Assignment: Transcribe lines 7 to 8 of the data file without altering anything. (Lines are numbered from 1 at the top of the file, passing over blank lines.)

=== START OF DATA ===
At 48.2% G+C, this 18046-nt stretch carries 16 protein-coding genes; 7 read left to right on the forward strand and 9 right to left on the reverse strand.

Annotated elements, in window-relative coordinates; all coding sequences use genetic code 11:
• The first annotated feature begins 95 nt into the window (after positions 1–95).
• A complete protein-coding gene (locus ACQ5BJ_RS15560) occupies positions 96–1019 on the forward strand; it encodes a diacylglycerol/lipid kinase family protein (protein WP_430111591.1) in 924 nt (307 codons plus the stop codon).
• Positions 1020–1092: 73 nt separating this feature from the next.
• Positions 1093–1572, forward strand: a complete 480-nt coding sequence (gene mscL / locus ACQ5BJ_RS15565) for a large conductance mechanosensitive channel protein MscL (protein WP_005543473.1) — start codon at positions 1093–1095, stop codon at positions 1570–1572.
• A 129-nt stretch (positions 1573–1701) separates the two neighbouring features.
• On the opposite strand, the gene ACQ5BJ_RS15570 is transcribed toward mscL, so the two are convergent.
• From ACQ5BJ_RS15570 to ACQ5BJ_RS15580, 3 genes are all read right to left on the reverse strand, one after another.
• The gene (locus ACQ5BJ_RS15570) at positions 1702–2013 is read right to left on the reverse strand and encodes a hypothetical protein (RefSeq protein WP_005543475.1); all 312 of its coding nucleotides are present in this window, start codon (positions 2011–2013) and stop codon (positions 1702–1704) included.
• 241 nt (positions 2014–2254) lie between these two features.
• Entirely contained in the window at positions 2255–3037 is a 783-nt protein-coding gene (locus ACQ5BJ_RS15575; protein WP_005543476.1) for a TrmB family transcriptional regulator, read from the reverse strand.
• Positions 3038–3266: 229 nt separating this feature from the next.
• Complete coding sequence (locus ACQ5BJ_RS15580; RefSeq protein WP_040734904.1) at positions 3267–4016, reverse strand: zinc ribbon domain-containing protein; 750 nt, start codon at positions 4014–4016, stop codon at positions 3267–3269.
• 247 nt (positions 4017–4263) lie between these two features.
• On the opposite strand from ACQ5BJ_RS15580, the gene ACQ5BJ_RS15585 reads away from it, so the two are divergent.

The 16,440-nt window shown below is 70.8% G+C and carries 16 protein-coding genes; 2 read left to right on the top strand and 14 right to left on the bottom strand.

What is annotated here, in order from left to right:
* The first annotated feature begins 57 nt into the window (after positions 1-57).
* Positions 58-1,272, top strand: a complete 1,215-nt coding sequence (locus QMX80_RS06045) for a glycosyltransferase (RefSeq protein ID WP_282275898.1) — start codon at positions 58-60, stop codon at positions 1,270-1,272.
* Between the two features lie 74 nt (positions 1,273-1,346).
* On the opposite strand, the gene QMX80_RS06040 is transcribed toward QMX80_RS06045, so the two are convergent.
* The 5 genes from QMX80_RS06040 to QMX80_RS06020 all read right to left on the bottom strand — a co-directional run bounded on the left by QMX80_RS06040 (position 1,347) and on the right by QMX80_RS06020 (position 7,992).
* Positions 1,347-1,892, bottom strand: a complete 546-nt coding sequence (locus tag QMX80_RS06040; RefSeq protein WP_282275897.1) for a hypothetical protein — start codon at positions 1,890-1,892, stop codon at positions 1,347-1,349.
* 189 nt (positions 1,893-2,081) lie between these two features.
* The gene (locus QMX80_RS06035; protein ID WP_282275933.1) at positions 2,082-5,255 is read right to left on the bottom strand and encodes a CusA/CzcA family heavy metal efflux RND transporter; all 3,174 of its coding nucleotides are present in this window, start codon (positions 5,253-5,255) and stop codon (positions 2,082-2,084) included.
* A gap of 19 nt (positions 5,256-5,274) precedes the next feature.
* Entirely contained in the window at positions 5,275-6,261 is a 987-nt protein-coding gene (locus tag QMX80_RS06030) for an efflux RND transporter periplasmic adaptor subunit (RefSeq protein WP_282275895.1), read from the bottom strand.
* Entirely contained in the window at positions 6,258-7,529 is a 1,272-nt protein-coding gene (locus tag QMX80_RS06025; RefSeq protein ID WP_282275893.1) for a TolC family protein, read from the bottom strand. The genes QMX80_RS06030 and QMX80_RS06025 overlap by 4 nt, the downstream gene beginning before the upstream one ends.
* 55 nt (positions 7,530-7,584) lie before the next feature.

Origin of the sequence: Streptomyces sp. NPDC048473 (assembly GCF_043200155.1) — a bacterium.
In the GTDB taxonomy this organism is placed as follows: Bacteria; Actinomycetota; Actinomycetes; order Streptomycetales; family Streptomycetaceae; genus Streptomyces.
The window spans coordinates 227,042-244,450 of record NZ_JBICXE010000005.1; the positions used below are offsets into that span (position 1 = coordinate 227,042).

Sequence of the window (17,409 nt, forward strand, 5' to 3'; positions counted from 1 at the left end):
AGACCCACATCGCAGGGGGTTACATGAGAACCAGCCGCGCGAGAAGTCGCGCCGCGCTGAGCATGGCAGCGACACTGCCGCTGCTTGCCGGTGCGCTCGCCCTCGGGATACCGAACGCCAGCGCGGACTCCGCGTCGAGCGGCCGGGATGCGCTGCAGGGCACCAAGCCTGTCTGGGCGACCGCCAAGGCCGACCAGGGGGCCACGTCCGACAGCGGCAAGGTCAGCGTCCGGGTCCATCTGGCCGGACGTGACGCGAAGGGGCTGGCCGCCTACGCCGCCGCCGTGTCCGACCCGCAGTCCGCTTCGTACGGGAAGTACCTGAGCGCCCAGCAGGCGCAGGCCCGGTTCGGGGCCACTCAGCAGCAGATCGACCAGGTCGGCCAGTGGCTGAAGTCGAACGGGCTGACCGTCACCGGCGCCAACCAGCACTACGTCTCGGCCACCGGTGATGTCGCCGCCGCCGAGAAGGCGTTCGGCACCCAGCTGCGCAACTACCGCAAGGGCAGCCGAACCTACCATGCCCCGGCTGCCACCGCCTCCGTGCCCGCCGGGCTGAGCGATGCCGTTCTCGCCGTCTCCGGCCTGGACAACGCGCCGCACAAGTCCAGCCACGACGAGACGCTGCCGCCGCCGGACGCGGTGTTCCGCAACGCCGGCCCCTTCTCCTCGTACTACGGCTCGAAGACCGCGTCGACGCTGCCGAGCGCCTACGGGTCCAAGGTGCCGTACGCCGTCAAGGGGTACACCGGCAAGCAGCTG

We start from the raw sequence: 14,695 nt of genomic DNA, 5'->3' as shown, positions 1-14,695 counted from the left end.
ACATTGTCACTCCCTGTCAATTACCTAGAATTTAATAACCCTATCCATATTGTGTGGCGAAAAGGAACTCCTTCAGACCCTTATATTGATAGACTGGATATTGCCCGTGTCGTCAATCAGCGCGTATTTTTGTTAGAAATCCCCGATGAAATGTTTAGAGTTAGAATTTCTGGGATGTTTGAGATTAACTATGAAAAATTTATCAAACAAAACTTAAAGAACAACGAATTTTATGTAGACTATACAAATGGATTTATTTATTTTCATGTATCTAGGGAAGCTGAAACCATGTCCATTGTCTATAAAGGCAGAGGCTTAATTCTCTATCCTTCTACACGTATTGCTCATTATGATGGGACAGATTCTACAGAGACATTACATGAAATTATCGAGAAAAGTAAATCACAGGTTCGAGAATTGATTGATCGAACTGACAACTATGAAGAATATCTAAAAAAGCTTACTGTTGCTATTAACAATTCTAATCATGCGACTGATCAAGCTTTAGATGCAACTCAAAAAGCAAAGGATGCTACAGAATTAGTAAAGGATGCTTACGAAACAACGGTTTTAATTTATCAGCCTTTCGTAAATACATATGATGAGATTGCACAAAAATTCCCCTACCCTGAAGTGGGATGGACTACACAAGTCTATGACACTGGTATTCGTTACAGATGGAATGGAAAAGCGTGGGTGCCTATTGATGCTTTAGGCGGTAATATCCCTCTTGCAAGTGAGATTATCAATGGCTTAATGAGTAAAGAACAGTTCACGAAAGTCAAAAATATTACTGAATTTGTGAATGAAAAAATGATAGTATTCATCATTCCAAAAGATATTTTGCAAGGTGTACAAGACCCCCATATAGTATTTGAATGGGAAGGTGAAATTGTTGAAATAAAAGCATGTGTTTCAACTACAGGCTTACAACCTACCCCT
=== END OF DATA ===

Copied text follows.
• A 129-nt stretch (positions 1573–1701) separates the two neighbouring features.
• On the opposite strand, the gene ACQ5BJ_RS15570 is transcribed toward mscL, so the two are convergent.